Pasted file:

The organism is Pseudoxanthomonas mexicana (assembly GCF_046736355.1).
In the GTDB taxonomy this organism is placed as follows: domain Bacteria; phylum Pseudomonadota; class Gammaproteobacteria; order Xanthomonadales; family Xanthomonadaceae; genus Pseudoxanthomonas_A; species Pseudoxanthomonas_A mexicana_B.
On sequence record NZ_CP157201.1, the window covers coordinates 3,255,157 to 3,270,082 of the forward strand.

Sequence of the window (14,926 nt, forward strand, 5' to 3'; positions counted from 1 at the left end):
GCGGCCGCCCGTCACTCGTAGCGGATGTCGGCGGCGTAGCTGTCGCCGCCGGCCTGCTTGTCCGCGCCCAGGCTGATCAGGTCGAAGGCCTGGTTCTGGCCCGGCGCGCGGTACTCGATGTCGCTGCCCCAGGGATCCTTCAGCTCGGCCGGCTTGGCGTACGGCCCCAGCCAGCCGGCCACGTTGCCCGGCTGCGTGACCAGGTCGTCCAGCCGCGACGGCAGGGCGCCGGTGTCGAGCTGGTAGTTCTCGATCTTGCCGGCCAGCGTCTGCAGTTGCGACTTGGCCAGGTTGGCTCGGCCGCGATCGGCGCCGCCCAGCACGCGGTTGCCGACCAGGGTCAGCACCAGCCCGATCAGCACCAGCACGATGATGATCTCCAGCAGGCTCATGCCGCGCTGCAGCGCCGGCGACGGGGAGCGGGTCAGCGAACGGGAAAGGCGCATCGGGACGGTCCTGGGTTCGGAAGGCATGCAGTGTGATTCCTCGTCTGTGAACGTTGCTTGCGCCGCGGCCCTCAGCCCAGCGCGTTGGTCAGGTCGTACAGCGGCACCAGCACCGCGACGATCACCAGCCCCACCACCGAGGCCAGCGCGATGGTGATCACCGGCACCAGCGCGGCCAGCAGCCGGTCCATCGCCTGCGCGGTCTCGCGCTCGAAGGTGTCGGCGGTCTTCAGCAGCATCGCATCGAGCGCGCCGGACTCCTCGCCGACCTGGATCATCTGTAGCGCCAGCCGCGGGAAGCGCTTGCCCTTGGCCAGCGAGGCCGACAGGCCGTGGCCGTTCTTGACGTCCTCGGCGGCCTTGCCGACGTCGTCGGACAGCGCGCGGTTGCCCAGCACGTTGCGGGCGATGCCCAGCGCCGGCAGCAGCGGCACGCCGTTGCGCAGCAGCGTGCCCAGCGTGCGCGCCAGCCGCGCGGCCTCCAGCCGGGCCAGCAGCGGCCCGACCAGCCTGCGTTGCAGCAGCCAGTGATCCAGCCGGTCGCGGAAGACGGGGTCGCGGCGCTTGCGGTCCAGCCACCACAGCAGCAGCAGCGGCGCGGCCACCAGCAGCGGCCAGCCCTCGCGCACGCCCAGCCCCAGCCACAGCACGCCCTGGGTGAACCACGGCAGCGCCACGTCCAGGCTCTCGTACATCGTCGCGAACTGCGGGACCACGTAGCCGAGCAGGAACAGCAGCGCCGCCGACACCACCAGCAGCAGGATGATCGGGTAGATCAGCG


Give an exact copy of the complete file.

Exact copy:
The organism is Pseudoxanthomonas mexicana (assembly GCF_046736355.1).
In the GTDB taxonomy this organism is placed as follows: domain Bacteria; phylum Pseudomonadota; class Gammaproteobacteria; order Xanthomonadales; family Xanthomonadaceae; genus Pseudoxanthomonas_A; species Pseudoxanthomonas_A mexicana_B.
On sequence record NZ_CP157201.1, the window covers coordinates 3,255,157 to 3,270,082 of the forward strand.

Sequence of the window (14,926 nt, forward strand, 5' to 3'; positions counted from 1 at the left end):
GCGGCCGCCCGTCACTCGTAGCGGATGTCGGCGGCGTAGCTGTCGCCGCCGGCCTGCTTGTCCGCGCCCAGGCTGATCAGGTCGAAGGCCTGGTTCTGGCCCGGCGCGCGGTACTCGATGTCGCTGCCCCAGGGATCCTTCAGCTCGGCCGGCTTGGCGTACGGCCCCAGCCAGCCGGCCACGTTGCCCGGCTGCGTGACCAGGTCGTCCAGCCGCGACGGCAGGGCGCCGGTGTCGAGCTGGTAGTTCTCGATCTTGCCGGCCAGCGTCTGCAGTTGCGACTTGGCCAGGTTGGCTCGGCCGCGATCGGCGCCGCCCAGCACGCGGTTGCCGACCAGGGTCAGCACCAGCCCGATCAGCACCAGCACGATGATGATCTCCAGCAGGCTCATGCCGCGCTGCAGCGCCGGCGACGGGGAGCGGGTCAGCGAACGGGAAAGGCGCATCGGGACGGTCCTGGGTTCGGAAGGCATGCAGTGTGATTCCTCGTCTGTGAACGTTGCTTGCGCCGCGGCCCTCAGCCCAGCGCGTTGGTCAGGTCGTACAGCGGCACCAGCACCGCGACGATCACCAGCCCCACCACCGAGGCCAGCGCGATGGTGATCACCGGCACCAGCGCGGCCAGCAGCCGGTCCATCGCCTGCGCGGTCTCGCGCTCGAAGGTGTCGGCGGTCTTCAGCAGCATCGCATCGAGCGCGCCGGACTCCTCGCCGACCTGGATCATCTGTAGCGCCAGCCGCGGGAAGCGCTTGCCCTTGGCCAGCGAGGCCGACAGGCCGTGGCCGTTCTTGACGTCCTCGGCGGCCTTGCCGACGTCGTCGGACAGCGCGCGGTTGCCCAGCACGTTGCGGGCGATGCCCAGCGCCGGCAGCAGCGGCACGCCGTTGCGCAGCAGCGTGCCCAGCGTGCGCGCCAGCCGCGCGGCCTCCAGCCGGGCCAGCAGCGGCCCGACCAGCCTGCGTTGCAGCAGCCAGTGATCCAGCCGGTCGCGGAAGACGGGGTCGCGGCGCTTGCGGTCCAGCCACCACAGCAGCAGCAGCGGCGCGGCCACCAGCAGCGGCCAGCCCTCGCGCACGCCCAGCCCCAGCCACAGCACGCCCTGGGTGAACCACGGCAGCGCCACGTCCAGGCTCTCGTACATCGTCGCGAACTGCGGGACCACGTAGCCGAGCAGGAACAGCAGCGCCGCCGACACCACCAGCAGCAGGATGATCGGGTAGATCAGCG